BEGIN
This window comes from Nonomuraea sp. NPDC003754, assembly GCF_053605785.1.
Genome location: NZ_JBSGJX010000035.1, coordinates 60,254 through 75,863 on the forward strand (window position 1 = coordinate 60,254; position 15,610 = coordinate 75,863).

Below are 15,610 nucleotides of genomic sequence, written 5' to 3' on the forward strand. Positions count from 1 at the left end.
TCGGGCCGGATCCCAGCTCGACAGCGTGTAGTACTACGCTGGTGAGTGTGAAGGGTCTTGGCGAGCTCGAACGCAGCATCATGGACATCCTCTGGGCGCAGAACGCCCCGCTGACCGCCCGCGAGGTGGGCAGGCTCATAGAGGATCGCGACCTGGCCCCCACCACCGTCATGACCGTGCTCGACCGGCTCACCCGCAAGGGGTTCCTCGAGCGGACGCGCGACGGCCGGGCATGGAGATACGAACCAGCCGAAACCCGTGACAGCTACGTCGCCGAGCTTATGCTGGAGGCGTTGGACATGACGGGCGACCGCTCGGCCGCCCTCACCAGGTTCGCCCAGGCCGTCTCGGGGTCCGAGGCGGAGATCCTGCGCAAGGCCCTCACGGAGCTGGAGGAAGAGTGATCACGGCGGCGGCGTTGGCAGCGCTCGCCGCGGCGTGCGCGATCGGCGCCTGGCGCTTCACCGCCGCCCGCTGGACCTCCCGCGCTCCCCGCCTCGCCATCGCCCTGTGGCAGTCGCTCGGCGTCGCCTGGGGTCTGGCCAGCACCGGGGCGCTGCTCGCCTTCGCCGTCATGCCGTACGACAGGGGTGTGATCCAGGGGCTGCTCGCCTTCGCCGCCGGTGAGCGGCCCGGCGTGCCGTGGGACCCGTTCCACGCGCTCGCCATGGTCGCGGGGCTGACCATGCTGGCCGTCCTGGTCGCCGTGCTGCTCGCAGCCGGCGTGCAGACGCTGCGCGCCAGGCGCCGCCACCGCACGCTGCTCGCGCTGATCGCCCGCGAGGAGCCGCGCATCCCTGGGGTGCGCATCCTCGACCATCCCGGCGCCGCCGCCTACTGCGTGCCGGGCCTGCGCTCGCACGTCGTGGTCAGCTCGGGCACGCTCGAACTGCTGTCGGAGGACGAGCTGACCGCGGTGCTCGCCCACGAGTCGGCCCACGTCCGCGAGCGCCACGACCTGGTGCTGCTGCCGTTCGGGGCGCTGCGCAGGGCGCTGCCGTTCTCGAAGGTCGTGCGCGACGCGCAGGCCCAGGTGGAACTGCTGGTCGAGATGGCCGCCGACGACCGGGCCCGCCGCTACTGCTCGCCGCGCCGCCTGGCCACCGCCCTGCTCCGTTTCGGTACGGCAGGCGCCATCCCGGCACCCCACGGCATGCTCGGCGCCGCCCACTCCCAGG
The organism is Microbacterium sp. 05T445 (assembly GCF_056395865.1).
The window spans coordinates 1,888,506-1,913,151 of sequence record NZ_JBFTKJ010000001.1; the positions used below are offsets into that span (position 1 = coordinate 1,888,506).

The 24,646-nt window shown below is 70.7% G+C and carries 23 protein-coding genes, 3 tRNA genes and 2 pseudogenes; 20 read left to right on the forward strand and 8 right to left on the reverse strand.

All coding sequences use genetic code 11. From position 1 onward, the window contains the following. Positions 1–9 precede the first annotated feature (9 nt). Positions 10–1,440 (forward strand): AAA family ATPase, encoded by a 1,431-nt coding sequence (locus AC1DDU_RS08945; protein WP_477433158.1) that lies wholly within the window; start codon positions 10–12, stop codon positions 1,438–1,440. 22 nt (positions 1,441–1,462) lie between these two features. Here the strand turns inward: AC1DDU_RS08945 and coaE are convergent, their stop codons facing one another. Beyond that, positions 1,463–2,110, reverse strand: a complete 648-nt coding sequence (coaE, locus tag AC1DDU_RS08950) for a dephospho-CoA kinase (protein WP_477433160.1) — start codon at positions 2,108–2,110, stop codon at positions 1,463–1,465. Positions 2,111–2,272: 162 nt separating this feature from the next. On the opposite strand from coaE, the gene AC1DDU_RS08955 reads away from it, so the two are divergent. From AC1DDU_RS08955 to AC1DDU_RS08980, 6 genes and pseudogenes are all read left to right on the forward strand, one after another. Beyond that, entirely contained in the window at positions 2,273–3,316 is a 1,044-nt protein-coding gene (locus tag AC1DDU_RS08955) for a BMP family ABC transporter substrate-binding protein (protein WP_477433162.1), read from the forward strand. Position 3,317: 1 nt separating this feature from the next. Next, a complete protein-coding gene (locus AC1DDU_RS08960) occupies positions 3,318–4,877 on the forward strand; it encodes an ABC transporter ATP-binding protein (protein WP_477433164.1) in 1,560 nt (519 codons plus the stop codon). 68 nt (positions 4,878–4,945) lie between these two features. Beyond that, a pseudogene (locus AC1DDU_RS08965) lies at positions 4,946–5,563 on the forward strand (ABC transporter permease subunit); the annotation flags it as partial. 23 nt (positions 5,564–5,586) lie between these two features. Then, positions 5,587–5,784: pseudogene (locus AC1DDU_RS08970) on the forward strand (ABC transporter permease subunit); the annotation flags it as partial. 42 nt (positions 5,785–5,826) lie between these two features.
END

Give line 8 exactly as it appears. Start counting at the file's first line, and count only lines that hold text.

All coding sequences use genetic code 11. From position 1 onward, the window contains the following. Positions 1–9 precede the first annotated feature (9 nt). Positions 10–1,440 (forward strand): AAA family ATPase, encoded by a 1,431-nt coding sequence (locus AC1DDU_RS08945; protein WP_477433158.1) that lies wholly within the window; start codon positions 10–12, stop codon positions 1,438–1,440. 22 nt (positions 1,441–1,462) lie between these two features. Here the strand turns inward: AC1DDU_RS08945 and coaE are convergent, their stop codons facing one another. Beyond that, positions 1,463–2,110, reverse strand: a complete 648-nt coding sequence (coaE, locus tag AC1DDU_RS08950) for a dephospho-CoA kinase (protein WP_477433160.1) — start codon at positions 2,108–2,110, stop codon at positions 1,463–1,465. Positions 2,111–2,272: 162 nt separating this feature from the next. On the opposite strand from coaE, the gene AC1DDU_RS08955 reads away from it, so the two are divergent. From AC1DDU_RS08955 to AC1DDU_RS08980, 6 genes and pseudogenes are all read left to right on the forward strand, one after another. Beyond that, entirely contained in the window at positions 2,273–3,316 is a 1,044-nt protein-coding gene (locus tag AC1DDU_RS08955) for a BMP family ABC transporter substrate-binding protein (protein WP_477433162.1), read from the forward strand. Position 3,317: 1 nt separating this feature from the next. Next, a complete protein-coding gene (locus AC1DDU_RS08960) occupies positions 3,318–4,877 on the forward strand; it encodes an ABC transporter ATP-binding protein (protein WP_477433164.1) in 1,560 nt (519 codons plus the stop codon). 68 nt (positions 4,878–4,945) lie between these two features. Beyond that, a pseudogene (locus AC1DDU_RS08965) lies at positions 4,946–5,563 on the forward strand (ABC transporter permease subunit); the annotation flags it as partial. 23 nt (positions 5,564–5,586) lie between these two features. Then, positions 5,587–5,784: pseudogene (locus AC1DDU_RS08970) on the forward strand (ABC transporter permease subunit); the annotation flags it as partial. 42 nt (positions 5,785–5,826) lie between these two features.